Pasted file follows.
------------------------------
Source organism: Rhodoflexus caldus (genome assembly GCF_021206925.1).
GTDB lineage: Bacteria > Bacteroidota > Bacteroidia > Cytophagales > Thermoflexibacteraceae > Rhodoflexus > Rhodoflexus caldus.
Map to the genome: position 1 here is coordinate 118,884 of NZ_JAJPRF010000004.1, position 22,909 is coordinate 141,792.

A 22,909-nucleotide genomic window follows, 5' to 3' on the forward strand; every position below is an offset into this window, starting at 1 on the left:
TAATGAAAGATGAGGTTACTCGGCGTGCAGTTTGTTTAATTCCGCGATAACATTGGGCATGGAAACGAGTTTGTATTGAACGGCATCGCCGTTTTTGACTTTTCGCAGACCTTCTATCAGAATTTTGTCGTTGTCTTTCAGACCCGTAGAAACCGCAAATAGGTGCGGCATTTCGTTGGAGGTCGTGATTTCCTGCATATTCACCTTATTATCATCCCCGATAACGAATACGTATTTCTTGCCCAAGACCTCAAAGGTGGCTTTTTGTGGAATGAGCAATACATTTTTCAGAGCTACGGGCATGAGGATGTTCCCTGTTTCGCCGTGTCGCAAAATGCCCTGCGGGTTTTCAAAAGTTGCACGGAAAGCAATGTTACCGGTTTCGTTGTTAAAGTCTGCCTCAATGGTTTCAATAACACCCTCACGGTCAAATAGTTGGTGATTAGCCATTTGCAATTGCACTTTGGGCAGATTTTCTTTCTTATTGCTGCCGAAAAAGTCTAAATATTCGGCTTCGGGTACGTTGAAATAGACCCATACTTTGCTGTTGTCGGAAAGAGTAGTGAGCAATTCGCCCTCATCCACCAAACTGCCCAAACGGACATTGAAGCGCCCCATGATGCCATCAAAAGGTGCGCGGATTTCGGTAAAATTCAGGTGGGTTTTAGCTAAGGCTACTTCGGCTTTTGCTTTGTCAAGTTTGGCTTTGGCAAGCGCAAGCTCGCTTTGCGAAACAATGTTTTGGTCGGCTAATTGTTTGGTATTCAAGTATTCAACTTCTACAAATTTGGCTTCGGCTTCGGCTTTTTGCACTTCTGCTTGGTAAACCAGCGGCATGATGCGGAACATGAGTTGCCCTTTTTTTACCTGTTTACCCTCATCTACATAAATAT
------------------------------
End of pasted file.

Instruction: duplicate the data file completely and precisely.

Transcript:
Source organism: Rhodoflexus caldus (genome assembly GCF_021206925.1).
GTDB lineage: Bacteria > Bacteroidota > Bacteroidia > Cytophagales > Thermoflexibacteraceae > Rhodoflexus > Rhodoflexus caldus.
Map to the genome: position 1 here is coordinate 118,884 of NZ_JAJPRF010000004.1, position 22,909 is coordinate 141,792.

A 22,909-nucleotide genomic window follows, 5' to 3' on the forward strand; every position below is an offset into this window, starting at 1 on the left:
TAATGAAAGATGAGGTTACTCGGCGTGCAGTTTGTTTAATTCCGCGATAACATTGGGCATGGAAACGAGTTTGTATTGAACGGCATCGCCGTTTTTGACTTTTCGCAGACCTTCTATCAGAATTTTGTCGTTGTCTTTCAGACCCGTAGAAACCGCAAATAGGTGCGGCATTTCGTTGGAGGTCGTGATTTCCTGCATATTCACCTTATTATCATCCCCGATAACGAATACGTATTTCTTGCCCAAGACCTCAAAGGTGGCTTTTTGTGGAATGAGCAATACATTTTTCAGAGCTACGGGCATGAGGATGTTCCCTGTTTCGCCGTGTCGCAAAATGCCCTGCGGGTTTTCAAAAGTTGCACGGAAAGCAATGTTACCGGTTTCGTTGTTAAAGTCTGCCTCAATGGTTTCAATAACACCCTCACGGTCAAATAGTTGGTGATTAGCCATTTGCAATTGCACTTTGGGCAGATTTTCTTTCTTATTGCTGCCGAAAAAGTCTAAATATTCGGCTTCGGGTACGTTGAAATAGACCCATACTTTGCTGTTGTCGGAAAGAGTAGTGAGCAATTCGCCCTCATCCACCAAACTGCCCAAACGGACATTGAAGCGCCCCATGATGCCATCAAAAGGTGCGCGGATTTCGGTAAAATTCAGGTGGGTTTTAGCTAAGGCTACTTCGGCTTTTGCTTTGTCAAGTTTGGCTTTGGCAAGCGCAAGCTCGCTTTGCGAAACAATGTTTTGGTCGGCTAATTGTTTGGTATTCAAGTATTCAACTTCTACAAATTTGGCTTCGGCTTCGGCTTTTTGCACTTCTGCTTGGTAAACCAGCGGCATGATGCGGAACATGAGTTGCCCTTTTTTTACCTGTTTACCCTCATCTACATAAATAT